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Assessment of Salmonids and Their Habitat Conditions in the Walla Walla River Basin within Washington: 2001 Annual Report

Category: Fish/Shellfish Research and Management - Fish/Shellfish Research

Date Published: December 2002

Number of Pages: 143

Author(s): Glen Mendel, Jeremy Trump and David Karl


This study began in 1998 to assess salmonid distribution, relative abundance, genetics, and the condition of salmonid habitats in the Walla Walla River basin.

Stream flows have shown a general trend that begins with a sharp decline in discharge in late June, followed by low summer flows and then an increase in discharge in fall and winter. The Walla Walla River saw continuous overland flow from Nursery Bridge in Oregon to the Washington/Oregon stateline, for the first time in decades, due to a 2000 settlement agreement with USFWS and the irrigation districts in Oregon. Manual stream flows at Pepper bridge showed an increase in 2001 of 300-400% from July-September, over the previous 3 years. The Washington Department of Fish and Wildlife (WDFW) also cooperated with the National Marine Fisheries Service (NMFS), Deparment of Ecology (DOE), the City of Walla Walla, the Walla Walla Flood Control District, the Corps of Engineers, the U.S. Fish and Wildlife Service (USFWS), and others on a test to increase and evaluate flows through the Mill Ck flood control channel. The purpose of the test was to try and eliminate a take of listed steelhead by diverting 3-12 cfs into the flood control channel.

Stream temperatures in the Walla Walla basin were similar to those in 2000. Upper montane tributaries held max summer temperatures below 65EF, while sites in mid and lower Touchet and Walla Walla rivers frequently had daily maximum temperatures above 68EF (high enough to inhibit migration in adults and juveniles, and to sharply reduce survival of embryos and fry). These high temperatures are possibly the most critical physiological barrier to salmonids in the Walla Walla basin, but other factors (turbidity, cover, lack of pools, etc.) also play a part in fish survival, migration, and breeding success. The increased flows in the Walla Walla (due to the 2002 settlement) did not show consistent improvements in temperatures over the years, but decreases in maximum temperatures were seen at Mojonnier Rd. and Swegel Rd. The test flow in Mill Ck on the other hand produced substantial increases in water temperature (10-20EF) from the Yellowhawk diversion to Roosevelt St., reaching leathal maximum temperatures over 90EF.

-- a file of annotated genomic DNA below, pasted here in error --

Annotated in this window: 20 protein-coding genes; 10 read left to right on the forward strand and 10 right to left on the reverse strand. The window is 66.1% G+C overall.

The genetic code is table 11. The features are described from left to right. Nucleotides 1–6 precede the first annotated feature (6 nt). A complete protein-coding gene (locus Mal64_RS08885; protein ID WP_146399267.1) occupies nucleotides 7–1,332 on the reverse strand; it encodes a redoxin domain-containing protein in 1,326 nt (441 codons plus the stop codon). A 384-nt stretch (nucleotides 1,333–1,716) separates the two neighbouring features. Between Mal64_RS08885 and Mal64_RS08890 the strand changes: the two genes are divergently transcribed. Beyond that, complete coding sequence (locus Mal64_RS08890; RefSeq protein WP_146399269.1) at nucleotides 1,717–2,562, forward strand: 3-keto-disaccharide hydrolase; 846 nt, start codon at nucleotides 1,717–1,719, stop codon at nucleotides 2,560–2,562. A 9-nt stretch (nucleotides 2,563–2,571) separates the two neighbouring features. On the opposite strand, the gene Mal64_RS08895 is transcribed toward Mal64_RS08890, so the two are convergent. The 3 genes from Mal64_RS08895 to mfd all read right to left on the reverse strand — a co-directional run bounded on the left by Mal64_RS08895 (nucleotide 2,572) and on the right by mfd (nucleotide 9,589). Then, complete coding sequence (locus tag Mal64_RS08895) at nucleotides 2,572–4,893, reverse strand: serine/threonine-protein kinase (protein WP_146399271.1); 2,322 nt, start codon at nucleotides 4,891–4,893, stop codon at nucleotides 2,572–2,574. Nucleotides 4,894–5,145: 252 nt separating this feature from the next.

Rainbow/steelhead (Oncorhynchus mykiss) trout represent the most common salmonid in the basin. Other salmonids including; bull trout (Salvelinus confluentus), chinook salmon (Oncorhynchus tshawytscha), mountain whitefish (Prosopium williamsoni), and brown trout (Salmo trutta) had low densities, and limited distribution throughout the basin. The 2000 settlement on the Walla Walla River seems to have had some positive effects on salmonid survival. Densities have shown increases from the Washington/Oregon stateline to Mojonnier Rd., but densities below this were inconsistent (Table 8). Fish densities in Mill Ck seem to have been negatively affected by the test flow. Some fish mortalities were likely caused by the high temperatures (85-91EF) created by the increased flow. Fish were found throughout Mill Ck in June, but after the test flow from mid June through early July few rainbow/steelhead existed from the Yellowhawk diversion to 9th Ave, and from Gose St. downstream.

Steelhead spawning surveys in Washington found 30 redds in the Walla Walla River and its tributaries, and 124 redds on the Touchet River and its tributaries. Bull trout spawning surveys in the upper Touchet River tributaries found a total of 148 redds (84 in the Wolf Fork, 16 in the Burnt Fork, and 48 in the North Fork Touchet and its tributaries). The largest number of returning adult spring chinook to the Touchet River (31 adults at the Dayton trap) in several decades prompted us to initiate spawning surveys on the upper mainstem Touchet River, the North Fork, and the Wolf Fork. A total of 32 spring chinook redds were identified with the majority (23 redds) being found on the Wolf Fork.

We recommend several changes in study emphasis for 2002, such as increasing sampling in Mill Creek.

Suggested Citation:
Mendel, Glen, Jeremy Trump, David Karl, ''Assessment of Salmonids and Their Habitat Conditions in the Walla Walla River Basin within Washington'', Project No. 1998-02000, 142 electronic pages, (BPA Report DOE/BP-00004616-1)